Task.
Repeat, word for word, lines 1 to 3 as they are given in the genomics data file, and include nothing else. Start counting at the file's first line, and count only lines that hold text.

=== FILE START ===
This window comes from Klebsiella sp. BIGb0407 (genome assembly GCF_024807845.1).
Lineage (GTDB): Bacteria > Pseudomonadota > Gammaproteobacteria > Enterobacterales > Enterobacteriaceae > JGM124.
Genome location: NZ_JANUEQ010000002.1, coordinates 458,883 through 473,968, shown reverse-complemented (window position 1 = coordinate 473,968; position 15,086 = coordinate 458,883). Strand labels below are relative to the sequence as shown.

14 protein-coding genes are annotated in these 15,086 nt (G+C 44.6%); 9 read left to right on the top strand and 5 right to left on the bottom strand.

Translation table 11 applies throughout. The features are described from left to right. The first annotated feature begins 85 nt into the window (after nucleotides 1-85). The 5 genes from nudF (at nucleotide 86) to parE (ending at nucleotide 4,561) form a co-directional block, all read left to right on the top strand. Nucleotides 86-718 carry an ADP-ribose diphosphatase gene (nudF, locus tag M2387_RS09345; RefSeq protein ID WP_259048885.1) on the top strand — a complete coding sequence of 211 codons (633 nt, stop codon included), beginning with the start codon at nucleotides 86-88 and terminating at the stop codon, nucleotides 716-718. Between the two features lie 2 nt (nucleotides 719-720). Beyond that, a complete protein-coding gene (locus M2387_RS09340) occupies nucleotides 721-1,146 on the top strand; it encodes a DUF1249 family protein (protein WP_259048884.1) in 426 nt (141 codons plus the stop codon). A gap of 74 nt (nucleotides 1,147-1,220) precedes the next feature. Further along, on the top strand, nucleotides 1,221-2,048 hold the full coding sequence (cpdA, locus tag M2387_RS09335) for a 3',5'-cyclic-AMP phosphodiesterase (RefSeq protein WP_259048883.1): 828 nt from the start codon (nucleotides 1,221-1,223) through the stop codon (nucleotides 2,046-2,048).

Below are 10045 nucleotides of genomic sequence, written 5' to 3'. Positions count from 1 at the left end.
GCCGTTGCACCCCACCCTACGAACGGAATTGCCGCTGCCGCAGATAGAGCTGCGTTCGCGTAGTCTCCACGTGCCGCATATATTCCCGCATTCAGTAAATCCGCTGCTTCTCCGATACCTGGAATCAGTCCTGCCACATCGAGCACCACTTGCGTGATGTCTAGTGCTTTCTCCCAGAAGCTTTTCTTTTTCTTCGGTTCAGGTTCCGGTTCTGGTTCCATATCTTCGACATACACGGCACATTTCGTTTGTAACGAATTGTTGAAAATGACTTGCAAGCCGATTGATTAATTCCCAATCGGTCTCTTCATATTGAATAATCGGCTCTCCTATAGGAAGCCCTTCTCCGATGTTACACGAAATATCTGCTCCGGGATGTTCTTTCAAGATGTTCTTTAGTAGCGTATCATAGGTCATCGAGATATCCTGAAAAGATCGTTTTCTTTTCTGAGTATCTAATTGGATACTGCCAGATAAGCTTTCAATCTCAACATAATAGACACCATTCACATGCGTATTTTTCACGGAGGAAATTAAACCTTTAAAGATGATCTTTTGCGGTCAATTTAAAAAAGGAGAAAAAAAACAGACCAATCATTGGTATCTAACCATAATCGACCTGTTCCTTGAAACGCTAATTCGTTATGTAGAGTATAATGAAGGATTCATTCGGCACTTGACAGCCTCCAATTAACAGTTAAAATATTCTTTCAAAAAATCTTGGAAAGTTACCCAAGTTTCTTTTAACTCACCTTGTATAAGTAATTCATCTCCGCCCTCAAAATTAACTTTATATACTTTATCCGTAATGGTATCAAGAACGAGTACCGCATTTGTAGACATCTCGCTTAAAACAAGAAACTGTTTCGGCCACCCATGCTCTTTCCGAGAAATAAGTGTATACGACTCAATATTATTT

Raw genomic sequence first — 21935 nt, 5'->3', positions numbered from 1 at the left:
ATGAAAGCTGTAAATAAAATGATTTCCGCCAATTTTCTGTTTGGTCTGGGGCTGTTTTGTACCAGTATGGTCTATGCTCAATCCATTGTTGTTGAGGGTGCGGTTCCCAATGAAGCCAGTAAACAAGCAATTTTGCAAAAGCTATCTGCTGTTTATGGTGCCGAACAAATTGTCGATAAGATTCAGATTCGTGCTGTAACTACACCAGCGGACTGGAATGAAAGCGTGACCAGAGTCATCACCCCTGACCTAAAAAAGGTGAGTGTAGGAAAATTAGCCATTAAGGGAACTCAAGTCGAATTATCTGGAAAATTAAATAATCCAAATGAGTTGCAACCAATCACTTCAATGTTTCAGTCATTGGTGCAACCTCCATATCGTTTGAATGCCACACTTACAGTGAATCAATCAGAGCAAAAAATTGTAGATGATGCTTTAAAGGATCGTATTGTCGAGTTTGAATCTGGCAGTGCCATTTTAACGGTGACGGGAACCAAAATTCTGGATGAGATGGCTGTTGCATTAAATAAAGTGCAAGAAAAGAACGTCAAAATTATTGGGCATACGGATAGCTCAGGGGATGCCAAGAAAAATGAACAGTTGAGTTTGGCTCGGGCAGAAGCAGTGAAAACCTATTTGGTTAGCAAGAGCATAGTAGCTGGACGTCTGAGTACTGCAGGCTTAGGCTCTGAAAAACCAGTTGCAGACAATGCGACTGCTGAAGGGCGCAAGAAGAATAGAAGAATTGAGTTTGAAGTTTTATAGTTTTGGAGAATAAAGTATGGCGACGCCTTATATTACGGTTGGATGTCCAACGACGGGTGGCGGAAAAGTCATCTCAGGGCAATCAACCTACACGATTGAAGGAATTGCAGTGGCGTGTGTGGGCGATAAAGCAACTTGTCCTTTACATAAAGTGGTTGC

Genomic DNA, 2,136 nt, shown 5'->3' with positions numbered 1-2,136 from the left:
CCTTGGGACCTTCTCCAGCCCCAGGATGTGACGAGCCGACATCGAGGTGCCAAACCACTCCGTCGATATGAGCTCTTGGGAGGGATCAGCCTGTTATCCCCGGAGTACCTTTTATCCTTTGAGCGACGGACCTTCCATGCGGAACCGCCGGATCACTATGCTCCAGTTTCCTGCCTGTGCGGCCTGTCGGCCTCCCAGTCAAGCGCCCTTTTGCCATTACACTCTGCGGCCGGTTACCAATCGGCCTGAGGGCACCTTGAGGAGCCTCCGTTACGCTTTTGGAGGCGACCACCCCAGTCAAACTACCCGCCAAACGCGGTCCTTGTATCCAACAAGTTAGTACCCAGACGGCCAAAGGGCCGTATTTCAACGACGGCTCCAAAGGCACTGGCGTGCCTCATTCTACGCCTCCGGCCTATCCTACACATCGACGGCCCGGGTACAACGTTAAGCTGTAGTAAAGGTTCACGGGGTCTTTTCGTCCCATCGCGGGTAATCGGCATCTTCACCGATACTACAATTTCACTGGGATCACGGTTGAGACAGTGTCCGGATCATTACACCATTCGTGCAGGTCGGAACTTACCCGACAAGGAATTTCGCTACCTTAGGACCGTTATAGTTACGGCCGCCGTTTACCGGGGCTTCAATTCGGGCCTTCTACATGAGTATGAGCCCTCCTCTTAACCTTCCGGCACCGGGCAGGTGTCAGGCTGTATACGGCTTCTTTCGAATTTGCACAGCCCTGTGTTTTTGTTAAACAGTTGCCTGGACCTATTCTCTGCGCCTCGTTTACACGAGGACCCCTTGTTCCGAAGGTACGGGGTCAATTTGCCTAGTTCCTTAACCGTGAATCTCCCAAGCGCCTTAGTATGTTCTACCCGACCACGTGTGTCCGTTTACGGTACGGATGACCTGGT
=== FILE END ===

This window comes from Klebsiella sp. BIGb0407 (genome assembly GCF_024807845.1).
Lineage (GTDB): Bacteria > Pseudomonadota > Gammaproteobacteria > Enterobacterales > Enterobacteriaceae > JGM124.
Genome location: NZ_JANUEQ010000002.1, coordinates 458,883 through 473,968, shown reverse-complemented (window position 1 = coordinate 473,968; position 15,086 = coordinate 458,883). Strand labels below are relative to the sequence as shown.